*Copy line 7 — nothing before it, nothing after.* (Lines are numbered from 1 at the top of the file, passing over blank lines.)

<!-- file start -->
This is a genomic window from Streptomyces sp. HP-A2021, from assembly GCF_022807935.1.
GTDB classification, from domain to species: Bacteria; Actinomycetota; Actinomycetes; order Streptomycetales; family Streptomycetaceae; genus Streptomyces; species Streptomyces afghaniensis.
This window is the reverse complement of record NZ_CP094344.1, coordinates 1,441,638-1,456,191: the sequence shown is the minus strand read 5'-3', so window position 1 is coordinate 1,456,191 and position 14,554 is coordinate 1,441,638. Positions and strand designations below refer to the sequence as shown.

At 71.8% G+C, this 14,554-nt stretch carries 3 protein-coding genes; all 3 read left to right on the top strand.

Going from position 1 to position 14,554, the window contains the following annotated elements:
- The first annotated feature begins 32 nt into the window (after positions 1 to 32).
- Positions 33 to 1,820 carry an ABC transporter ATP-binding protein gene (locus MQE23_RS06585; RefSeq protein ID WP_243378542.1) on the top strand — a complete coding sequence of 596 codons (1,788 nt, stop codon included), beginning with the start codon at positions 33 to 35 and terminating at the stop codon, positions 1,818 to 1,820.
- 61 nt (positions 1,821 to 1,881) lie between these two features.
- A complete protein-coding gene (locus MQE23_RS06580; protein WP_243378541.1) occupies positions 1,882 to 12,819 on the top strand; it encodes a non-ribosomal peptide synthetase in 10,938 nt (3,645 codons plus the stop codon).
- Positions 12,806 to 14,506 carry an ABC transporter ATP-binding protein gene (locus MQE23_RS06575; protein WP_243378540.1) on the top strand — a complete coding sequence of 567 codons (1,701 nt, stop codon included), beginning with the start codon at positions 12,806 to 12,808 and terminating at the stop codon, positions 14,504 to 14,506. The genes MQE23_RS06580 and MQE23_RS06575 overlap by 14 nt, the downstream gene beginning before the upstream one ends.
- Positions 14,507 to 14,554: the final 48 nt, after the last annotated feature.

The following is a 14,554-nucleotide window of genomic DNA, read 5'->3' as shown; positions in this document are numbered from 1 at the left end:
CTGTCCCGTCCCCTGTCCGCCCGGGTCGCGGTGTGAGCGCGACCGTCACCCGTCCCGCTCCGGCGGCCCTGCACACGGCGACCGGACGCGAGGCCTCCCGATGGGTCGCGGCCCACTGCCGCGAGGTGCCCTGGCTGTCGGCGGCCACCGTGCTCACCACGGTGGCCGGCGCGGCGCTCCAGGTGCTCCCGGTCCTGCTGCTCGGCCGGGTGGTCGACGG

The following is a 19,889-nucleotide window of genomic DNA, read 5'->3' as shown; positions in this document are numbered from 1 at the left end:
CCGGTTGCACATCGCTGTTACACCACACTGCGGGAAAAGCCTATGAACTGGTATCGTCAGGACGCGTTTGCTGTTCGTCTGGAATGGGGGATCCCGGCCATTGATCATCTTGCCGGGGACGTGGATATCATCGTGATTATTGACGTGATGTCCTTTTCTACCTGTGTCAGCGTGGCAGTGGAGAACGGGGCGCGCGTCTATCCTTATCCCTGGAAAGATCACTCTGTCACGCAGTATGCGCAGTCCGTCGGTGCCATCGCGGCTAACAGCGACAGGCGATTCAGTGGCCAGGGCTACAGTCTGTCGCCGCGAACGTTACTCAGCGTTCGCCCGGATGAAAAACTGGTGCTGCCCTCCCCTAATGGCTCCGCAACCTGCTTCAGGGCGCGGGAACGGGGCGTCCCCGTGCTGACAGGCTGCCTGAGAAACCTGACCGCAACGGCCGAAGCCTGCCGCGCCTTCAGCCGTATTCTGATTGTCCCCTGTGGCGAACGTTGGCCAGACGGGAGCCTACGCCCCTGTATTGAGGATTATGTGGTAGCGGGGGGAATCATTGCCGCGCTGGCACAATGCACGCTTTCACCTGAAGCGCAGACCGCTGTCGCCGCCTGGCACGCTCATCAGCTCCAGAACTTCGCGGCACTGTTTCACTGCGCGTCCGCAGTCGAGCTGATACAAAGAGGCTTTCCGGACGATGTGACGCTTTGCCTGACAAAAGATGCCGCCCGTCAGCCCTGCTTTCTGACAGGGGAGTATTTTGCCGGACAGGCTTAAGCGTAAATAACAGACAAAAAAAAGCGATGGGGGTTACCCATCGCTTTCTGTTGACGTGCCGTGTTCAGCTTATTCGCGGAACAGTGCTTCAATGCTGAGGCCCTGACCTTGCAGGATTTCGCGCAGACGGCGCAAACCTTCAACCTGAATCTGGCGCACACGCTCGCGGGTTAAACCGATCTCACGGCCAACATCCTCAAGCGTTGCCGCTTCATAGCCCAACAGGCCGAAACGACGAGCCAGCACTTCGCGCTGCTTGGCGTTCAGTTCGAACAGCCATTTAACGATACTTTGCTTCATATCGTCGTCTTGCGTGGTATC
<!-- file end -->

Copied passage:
- Positions 33 to 1,820 carry an ABC transporter ATP-binding protein gene (locus MQE23_RS06585; RefSeq protein ID WP_243378542.1) on the top strand — a complete coding sequence of 596 codons (1,788 nt, stop codon included), beginning with the start codon at positions 33 to 35 and terminating at the stop codon, positions 1,818 to 1,820.